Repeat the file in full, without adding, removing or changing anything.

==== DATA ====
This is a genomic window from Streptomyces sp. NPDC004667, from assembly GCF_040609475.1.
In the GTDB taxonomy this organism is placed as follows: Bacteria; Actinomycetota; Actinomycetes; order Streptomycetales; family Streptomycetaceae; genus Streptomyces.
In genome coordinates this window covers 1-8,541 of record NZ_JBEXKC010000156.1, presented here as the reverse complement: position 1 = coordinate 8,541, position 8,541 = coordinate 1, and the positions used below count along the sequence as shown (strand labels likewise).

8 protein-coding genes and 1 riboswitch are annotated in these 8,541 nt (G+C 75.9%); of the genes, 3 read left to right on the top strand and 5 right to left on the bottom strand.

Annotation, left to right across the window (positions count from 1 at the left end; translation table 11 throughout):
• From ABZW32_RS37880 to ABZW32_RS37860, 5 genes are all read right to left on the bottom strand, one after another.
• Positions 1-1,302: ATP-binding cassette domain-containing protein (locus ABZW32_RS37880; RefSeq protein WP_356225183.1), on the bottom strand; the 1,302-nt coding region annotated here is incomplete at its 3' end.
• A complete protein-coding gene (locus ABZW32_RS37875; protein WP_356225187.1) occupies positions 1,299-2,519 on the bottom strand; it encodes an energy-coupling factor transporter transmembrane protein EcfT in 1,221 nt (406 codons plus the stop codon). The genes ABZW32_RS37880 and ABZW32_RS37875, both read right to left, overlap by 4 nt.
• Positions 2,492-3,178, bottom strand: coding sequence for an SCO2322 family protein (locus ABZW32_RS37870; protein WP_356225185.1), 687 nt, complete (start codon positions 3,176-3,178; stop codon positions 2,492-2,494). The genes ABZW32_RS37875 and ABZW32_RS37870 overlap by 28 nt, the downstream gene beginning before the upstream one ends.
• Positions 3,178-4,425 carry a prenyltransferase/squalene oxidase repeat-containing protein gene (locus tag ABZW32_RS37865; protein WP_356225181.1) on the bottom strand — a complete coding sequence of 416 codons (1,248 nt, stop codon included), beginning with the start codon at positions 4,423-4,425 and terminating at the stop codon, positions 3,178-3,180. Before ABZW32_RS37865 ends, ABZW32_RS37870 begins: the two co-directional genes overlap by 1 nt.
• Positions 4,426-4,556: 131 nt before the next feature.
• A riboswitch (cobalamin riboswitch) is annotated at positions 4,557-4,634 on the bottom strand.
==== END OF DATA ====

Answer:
This is a genomic window from Streptomyces sp. NPDC004667, from assembly GCF_040609475.1.
In the GTDB taxonomy this organism is placed as follows: Bacteria; Actinomycetota; Actinomycetes; order Streptomycetales; family Streptomycetaceae; genus Streptomyces.
In genome coordinates this window covers 1-8,541 of record NZ_JBEXKC010000156.1, presented here as the reverse complement: position 1 = coordinate 8,541, position 8,541 = coordinate 1, and the positions used below count along the sequence as shown (strand labels likewise).

8 protein-coding genes and 1 riboswitch are annotated in these 8,541 nt (G+C 75.9%); of the genes, 3 read left to right on the top strand and 5 right to left on the bottom strand.

Annotation, left to right across the window (positions count from 1 at the left end; translation table 11 throughout):
• From ABZW32_RS37880 to ABZW32_RS37860, 5 genes are all read right to left on the bottom strand, one after another.
• Positions 1-1,302: ATP-binding cassette domain-containing protein (locus ABZW32_RS37880; RefSeq protein WP_356225183.1), on the bottom strand; the 1,302-nt coding region annotated here is incomplete at its 3' end.
• A complete protein-coding gene (locus ABZW32_RS37875; protein WP_356225187.1) occupies positions 1,299-2,519 on the bottom strand; it encodes an energy-coupling factor transporter transmembrane protein EcfT in 1,221 nt (406 codons plus the stop codon). The genes ABZW32_RS37880 and ABZW32_RS37875, both read right to left, overlap by 4 nt.
• Positions 2,492-3,178, bottom strand: coding sequence for an SCO2322 family protein (locus ABZW32_RS37870; protein WP_356225185.1), 687 nt, complete (start codon positions 3,176-3,178; stop codon positions 2,492-2,494). The genes ABZW32_RS37875 and ABZW32_RS37870 overlap by 28 nt, the downstream gene beginning before the upstream one ends.
• Positions 3,178-4,425 carry a prenyltransferase/squalene oxidase repeat-containing protein gene (locus tag ABZW32_RS37865; protein WP_356225181.1) on the bottom strand — a complete coding sequence of 416 codons (1,248 nt, stop codon included), beginning with the start codon at positions 4,423-4,425 and terminating at the stop codon, positions 3,178-3,180. Before ABZW32_RS37865 ends, ABZW32_RS37870 begins: the two co-directional genes overlap by 1 nt.
• Positions 4,426-4,556: 131 nt before the next feature.
• A riboswitch (cobalamin riboswitch) is annotated at positions 4,557-4,634 on the bottom strand.